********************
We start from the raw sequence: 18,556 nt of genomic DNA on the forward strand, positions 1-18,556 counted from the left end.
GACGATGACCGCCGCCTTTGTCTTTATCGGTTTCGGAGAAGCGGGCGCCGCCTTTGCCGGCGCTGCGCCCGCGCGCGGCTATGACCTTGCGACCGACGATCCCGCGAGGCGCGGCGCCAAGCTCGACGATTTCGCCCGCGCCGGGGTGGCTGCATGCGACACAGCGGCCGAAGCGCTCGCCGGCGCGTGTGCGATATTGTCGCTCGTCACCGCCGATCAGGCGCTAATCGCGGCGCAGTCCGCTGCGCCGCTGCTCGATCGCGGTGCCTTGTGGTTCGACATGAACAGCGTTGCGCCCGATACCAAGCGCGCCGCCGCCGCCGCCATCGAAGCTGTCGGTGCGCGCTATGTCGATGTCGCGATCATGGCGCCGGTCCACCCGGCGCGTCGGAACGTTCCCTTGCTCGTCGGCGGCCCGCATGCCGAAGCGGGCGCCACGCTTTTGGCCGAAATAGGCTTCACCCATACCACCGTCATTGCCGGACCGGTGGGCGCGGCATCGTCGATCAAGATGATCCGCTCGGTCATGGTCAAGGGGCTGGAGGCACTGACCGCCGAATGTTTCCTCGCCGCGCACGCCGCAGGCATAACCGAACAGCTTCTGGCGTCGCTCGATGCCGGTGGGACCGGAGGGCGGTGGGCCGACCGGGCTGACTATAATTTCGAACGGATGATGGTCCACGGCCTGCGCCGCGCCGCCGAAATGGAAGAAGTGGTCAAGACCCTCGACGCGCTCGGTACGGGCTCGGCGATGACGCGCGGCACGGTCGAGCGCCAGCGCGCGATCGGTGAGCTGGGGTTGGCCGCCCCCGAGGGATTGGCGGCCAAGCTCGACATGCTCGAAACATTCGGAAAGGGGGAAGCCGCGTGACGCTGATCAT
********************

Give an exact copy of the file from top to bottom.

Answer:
We start from the raw sequence: 18,556 nt of genomic DNA on the forward strand, positions 1-18,556 counted from the left end.
GACGATGACCGCCGCCTTTGTCTTTATCGGTTTCGGAGAAGCGGGCGCCGCCTTTGCCGGCGCTGCGCCCGCGCGCGGCTATGACCTTGCGACCGACGATCCCGCGAGGCGCGGCGCCAAGCTCGACGATTTCGCCCGCGCCGGGGTGGCTGCATGCGACACAGCGGCCGAAGCGCTCGCCGGCGCGTGTGCGATATTGTCGCTCGTCACCGCCGATCAGGCGCTAATCGCGGCGCAGTCCGCTGCGCCGCTGCTCGATCGCGGTGCCTTGTGGTTCGACATGAACAGCGTTGCGCCCGATACCAAGCGCGCCGCCGCCGCCGCCATCGAAGCTGTCGGTGCGCGCTATGTCGATGTCGCGATCATGGCGCCGGTCCACCCGGCGCGTCGGAACGTTCCCTTGCTCGTCGGCGGCCCGCATGCCGAAGCGGGCGCCACGCTTTTGGCCGAAATAGGCTTCACCCATACCACCGTCATTGCCGGACCGGTGGGCGCGGCATCGTCGATCAAGATGATCCGCTCGGTCATGGTCAAGGGGCTGGAGGCACTGACCGCCGAATGTTTCCTCGCCGCGCACGCCGCAGGCATAACCGAACAGCTTCTGGCGTCGCTCGATGCCGGTGGGACCGGAGGGCGGTGGGCCGACCGGGCTGACTATAATTTCGAACGGATGATGGTCCACGGCCTGCGCCGCGCCGCCGAAATGGAAGAAGTGGTCAAGACCCTCGACGCGCTCGGTACGGGCTCGGCGATGACGCGCGGCACGGTCGAGCGCCAGCGCGCGATCGGTGAGCTGGGGTTGGCCGCCCCCGAGGGATTGGCGGCCAAGCTCGACATGCTCGAAACATTCGGAAAGGGGGAAGCCGCGTGACGCTGATCAT